Fat Chance
Read in 14 min.
Listen in 17 min.
Learn the key ideas of the book by Robert H. Lustig

Fat Chance

How sugar affects the development of obesity

There was a time when people believed that, in order to lose weight and live a healthy lifestyle, all we had to do was eat less fat and exercise. Sugar was not demonised as much as it should have been, and this has led to alarming consequences. About one third of American adults are now obese, and this trend shows no signs of slowing down. In Fat Chance, The Hidden Truth About Sugar, Obesity and Disease, paediatric endocrinologist Robert Lustig makes us reevaluate everything we thought we knew about food. He maintains that the main cause of the ‘obesity pandemic’ is the sugar that is deliberately disguised in our food behind unfamiliar names, and that fructose is the main culprit. Lustig also provides strategies to readjust the hormones that regulate hunger and reward, and offers social and political solutions to improve the health of the future generations.

Fat Chance
Read in 14 min.
Listen in 17 min.

Obesity is not only caused by unhealthy eating habits, but also as a consequence of a combination of different factors

In 2008, there were more than 1.4 billion overweight adults in the world, while cases of obesity have more than doubled since 1990. One third of adults in the USA are obese, and it is estimated that this number will rise to 65% by 2030. This issue does not only affect people living in America and Europe: obesity rates are skyrocketing all over the world, regardless of a country’s level of economic development.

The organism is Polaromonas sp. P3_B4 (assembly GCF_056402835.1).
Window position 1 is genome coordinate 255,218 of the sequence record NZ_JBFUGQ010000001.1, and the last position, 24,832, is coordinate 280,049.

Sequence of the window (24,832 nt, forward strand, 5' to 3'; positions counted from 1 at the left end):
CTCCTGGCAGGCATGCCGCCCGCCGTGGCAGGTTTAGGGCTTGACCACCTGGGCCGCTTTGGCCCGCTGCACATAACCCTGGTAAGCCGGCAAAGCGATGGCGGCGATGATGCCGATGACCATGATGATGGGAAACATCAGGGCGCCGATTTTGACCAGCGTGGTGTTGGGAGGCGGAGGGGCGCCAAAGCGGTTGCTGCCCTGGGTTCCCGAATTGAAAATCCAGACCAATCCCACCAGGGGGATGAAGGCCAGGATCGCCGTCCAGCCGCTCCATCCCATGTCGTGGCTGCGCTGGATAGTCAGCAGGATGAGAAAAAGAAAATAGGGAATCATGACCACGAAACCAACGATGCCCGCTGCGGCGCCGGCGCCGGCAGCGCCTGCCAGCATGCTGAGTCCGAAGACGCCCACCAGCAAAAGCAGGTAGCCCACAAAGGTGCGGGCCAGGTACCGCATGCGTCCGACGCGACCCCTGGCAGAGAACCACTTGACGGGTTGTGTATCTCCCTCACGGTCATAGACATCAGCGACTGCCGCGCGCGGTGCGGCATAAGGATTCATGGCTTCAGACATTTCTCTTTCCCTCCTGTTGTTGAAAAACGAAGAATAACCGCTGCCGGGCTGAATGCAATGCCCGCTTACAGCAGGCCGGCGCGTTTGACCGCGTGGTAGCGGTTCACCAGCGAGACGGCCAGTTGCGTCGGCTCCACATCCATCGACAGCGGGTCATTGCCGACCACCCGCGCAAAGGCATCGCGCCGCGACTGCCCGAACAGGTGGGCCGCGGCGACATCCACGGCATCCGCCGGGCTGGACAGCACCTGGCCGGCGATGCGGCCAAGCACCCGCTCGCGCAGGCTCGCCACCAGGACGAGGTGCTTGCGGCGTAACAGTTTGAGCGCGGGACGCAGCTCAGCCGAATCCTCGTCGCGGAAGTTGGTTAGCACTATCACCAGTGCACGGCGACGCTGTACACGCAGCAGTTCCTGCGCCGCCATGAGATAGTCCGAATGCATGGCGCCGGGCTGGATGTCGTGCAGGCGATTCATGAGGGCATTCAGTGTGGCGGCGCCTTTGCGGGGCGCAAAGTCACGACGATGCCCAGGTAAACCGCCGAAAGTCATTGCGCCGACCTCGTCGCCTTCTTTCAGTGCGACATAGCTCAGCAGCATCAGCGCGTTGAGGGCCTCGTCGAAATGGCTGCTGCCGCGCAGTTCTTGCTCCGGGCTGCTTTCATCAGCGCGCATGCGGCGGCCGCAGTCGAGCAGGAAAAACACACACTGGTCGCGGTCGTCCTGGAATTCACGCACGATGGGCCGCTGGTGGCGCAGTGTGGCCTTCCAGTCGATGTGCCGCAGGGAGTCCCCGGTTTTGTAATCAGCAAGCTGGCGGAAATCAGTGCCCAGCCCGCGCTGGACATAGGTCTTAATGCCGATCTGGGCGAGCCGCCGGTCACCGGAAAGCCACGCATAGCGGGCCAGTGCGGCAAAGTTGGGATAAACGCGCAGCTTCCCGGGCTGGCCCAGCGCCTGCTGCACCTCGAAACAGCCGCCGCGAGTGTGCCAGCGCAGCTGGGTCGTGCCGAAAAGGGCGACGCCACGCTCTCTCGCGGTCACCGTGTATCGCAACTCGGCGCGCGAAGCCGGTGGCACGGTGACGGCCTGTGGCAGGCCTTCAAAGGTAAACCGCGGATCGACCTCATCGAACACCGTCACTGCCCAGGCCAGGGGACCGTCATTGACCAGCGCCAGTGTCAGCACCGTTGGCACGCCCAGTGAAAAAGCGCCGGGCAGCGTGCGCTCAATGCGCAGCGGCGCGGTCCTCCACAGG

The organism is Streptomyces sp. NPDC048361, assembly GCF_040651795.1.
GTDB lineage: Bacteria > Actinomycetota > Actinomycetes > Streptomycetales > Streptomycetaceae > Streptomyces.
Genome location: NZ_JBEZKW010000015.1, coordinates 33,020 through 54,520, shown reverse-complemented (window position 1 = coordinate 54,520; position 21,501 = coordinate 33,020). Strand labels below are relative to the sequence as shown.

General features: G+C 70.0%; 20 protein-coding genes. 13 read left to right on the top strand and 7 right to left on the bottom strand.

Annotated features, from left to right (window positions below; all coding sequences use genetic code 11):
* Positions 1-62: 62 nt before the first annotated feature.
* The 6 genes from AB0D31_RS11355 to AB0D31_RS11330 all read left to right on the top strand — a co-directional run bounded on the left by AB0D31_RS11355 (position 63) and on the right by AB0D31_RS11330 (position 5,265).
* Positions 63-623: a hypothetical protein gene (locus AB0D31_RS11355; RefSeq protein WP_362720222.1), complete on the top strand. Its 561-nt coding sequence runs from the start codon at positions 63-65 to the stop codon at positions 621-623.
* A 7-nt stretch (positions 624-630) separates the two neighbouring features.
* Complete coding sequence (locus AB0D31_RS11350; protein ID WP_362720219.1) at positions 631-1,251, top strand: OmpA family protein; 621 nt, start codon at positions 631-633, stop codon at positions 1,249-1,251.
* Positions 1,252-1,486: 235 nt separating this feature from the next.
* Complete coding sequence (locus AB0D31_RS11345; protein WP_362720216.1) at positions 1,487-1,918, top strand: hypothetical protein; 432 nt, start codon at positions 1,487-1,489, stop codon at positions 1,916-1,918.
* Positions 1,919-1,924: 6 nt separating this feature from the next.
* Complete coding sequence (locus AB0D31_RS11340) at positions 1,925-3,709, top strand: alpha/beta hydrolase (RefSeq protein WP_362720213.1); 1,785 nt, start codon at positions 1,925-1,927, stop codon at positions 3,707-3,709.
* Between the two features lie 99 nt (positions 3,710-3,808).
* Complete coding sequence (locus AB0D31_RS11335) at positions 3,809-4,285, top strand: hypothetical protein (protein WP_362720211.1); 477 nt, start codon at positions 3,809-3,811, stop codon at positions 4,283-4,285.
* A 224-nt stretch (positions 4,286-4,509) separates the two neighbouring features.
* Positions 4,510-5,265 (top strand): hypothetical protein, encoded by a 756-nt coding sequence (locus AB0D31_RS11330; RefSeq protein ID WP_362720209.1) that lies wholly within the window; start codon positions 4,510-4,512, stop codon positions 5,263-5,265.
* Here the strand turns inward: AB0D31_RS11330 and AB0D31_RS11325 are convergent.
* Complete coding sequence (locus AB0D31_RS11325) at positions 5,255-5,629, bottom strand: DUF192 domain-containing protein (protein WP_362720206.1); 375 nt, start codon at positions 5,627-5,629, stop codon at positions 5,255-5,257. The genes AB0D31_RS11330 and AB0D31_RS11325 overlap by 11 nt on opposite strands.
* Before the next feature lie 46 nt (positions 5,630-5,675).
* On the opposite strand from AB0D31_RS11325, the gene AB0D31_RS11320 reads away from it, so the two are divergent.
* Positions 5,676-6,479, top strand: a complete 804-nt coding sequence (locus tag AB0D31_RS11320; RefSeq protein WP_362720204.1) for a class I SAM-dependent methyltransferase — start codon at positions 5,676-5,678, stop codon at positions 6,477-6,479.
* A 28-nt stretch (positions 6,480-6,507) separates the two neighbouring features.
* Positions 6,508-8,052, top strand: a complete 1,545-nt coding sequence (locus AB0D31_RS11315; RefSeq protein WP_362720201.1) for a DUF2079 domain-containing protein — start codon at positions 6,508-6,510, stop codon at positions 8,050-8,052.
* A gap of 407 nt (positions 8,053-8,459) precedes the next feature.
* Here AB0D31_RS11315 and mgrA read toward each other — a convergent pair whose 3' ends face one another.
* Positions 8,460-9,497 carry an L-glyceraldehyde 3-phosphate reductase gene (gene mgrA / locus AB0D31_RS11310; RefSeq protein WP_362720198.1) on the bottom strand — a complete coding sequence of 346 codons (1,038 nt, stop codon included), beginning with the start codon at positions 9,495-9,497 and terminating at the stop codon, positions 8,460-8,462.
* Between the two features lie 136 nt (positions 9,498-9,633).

Society often blames and stigmatises obese people for their weight, because it is widely believed that obesity is purely the result of unhealthy eating habits. Although there is evidence that suggests eating habits are the main cause of obesity, it is also true that, in some cases, genetics, metabolic adaptation, and our environment play a major role in disproportionate weight gain.

The media exacerbates the stigma surrounding weight gain and obesity, but many health professionals are also guilty of perpetuating this mentality. This stigma is still prominent today, despite the fact that we now know that some people gain weight more easily than others due to genetic factors. Being thin does not necessarily mean that we are healthy, so we need to stop ridiculing fat people, and start educating everyone to eat properly.

Losing weight requires more than just a change in our behaviour, because people do not get fat just because of laziness and overeating. Biological factors play a major role in weight management, even more so than our lifestyle.

As early as 1972, British physiologist and nutritionist John Yudkin argued in his book Pure, White and Deadly that people were eating too much sugar, which not only led to weight gain, but also to liver damage, cardiovascular disease, and in some cases, even cancer.

The World Sugar Research Organisation claimed that Yudkin’s findings were the work of pure science fiction, and the food industry supported the idea that saturated fat posed a greater risk to our health than sugar. Yudkin, unfortunately, was unable to provide definitive proof of the correlation between sugar and disease. Today we know that carbohydrates, and especially sugar, are the main causes of LDL-cholesterol, which leads to the onset of many types of heart disease.


The key ideas of "Fat Chance"

Obesity is not only caused by unhealthy eating habits, but also as a consequence of a combination of different factors
People gain weight as a result of two hormones, insulin and leptin, which play a key role in the process of weight accumulation
Not all calories are the same: in order to avoid putting on weight, we need to eat the ‘right’ kind of calories
Sugar is enemy number one, because it is addictive, and fructose is the worst kind of all
In order to maintain a healthy lifestyle, it is important that we eat ‘real’ food, and avoid pre-packaged and over-processed products
We can eat healthy food without having to cook; we just need to choose the right dishes
The food industries are backed by political regimes, and have a vested interest in selling foods that are high in sugar
Regulating the marketing of sugar-rich foods could have a majorly positive impact on the health of the population, and especially in reducing body mass index
Take-home message
4books preview

Try 4books Premium for free!